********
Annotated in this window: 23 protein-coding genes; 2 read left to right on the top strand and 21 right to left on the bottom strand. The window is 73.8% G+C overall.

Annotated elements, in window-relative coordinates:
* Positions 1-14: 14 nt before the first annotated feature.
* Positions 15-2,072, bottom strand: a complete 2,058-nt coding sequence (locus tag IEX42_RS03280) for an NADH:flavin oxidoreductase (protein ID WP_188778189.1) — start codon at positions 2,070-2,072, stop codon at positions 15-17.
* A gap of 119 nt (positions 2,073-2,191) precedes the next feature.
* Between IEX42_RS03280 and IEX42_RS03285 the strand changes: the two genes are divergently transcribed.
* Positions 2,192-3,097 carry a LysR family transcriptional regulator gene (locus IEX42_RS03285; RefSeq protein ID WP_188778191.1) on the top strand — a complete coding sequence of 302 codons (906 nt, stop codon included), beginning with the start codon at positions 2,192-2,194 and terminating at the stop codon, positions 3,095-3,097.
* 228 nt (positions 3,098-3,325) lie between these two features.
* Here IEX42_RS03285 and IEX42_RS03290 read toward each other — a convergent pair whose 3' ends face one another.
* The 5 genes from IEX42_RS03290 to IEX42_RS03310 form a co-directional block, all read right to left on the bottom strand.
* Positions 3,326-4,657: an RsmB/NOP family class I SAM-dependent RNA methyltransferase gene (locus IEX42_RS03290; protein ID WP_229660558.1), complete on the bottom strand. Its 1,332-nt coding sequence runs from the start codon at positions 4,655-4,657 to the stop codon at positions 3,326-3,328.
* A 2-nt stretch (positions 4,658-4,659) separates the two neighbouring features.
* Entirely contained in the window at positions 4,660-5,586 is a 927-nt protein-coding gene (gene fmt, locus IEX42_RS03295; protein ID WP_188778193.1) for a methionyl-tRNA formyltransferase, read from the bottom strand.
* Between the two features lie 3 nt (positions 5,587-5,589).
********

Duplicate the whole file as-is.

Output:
Annotated in this window: 23 protein-coding genes; 2 read left to right on the top strand and 21 right to left on the bottom strand. The window is 73.8% G+C overall.

Annotated elements, in window-relative coordinates:
* Positions 1-14: 14 nt before the first annotated feature.
* Positions 15-2,072, bottom strand: a complete 2,058-nt coding sequence (locus tag IEX42_RS03280) for an NADH:flavin oxidoreductase (protein ID WP_188778189.1) — start codon at positions 2,070-2,072, stop codon at positions 15-17.
* A gap of 119 nt (positions 2,073-2,191) precedes the next feature.
* Between IEX42_RS03280 and IEX42_RS03285 the strand changes: the two genes are divergently transcribed.
* Positions 2,192-3,097 carry a LysR family transcriptional regulator gene (locus IEX42_RS03285; RefSeq protein ID WP_188778191.1) on the top strand — a complete coding sequence of 302 codons (906 nt, stop codon included), beginning with the start codon at positions 2,192-2,194 and terminating at the stop codon, positions 3,095-3,097.
* 228 nt (positions 3,098-3,325) lie between these two features.
* Here IEX42_RS03285 and IEX42_RS03290 read toward each other — a convergent pair whose 3' ends face one another.
* The 5 genes from IEX42_RS03290 to IEX42_RS03310 form a co-directional block, all read right to left on the bottom strand.
* Positions 3,326-4,657: an RsmB/NOP family class I SAM-dependent RNA methyltransferase gene (locus IEX42_RS03290; protein ID WP_229660558.1), complete on the bottom strand. Its 1,332-nt coding sequence runs from the start codon at positions 4,655-4,657 to the stop codon at positions 3,326-3,328.
* A 2-nt stretch (positions 4,658-4,659) separates the two neighbouring features.
* Entirely contained in the window at positions 4,660-5,586 is a 927-nt protein-coding gene (gene fmt, locus IEX42_RS03295; protein ID WP_188778193.1) for a methionyl-tRNA formyltransferase, read from the bottom strand.
* Between the two features lie 3 nt (positions 5,587-5,589).